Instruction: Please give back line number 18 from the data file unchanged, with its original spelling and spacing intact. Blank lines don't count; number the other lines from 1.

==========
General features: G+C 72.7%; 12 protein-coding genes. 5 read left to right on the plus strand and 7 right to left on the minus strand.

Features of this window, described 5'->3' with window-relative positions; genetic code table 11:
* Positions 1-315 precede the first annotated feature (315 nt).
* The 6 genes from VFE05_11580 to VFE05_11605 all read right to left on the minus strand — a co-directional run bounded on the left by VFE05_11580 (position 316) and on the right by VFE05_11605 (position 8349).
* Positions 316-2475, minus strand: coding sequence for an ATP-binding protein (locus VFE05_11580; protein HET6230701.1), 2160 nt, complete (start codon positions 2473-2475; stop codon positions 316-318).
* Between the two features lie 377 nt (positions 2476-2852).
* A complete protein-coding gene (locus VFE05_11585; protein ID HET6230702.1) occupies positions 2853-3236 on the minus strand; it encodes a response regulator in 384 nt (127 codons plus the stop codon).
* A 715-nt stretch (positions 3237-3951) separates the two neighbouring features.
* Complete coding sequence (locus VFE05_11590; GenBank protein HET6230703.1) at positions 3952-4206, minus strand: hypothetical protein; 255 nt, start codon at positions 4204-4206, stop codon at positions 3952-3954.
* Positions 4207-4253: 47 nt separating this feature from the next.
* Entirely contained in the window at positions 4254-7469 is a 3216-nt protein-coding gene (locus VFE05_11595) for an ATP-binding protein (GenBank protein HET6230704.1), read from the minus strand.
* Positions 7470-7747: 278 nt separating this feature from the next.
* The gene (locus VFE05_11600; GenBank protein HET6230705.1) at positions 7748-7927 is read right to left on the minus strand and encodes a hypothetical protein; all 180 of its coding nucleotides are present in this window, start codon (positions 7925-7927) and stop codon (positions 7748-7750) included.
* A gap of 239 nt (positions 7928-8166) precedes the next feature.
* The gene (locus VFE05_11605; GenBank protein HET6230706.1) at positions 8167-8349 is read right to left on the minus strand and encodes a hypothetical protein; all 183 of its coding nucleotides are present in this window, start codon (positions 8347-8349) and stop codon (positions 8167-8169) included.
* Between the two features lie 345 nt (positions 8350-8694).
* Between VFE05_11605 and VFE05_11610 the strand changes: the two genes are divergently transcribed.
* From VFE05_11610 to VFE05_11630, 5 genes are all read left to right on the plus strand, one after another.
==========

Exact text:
* From VFE05_11610 to VFE05_11630, 5 genes are all read left to right on the plus strand, one after another.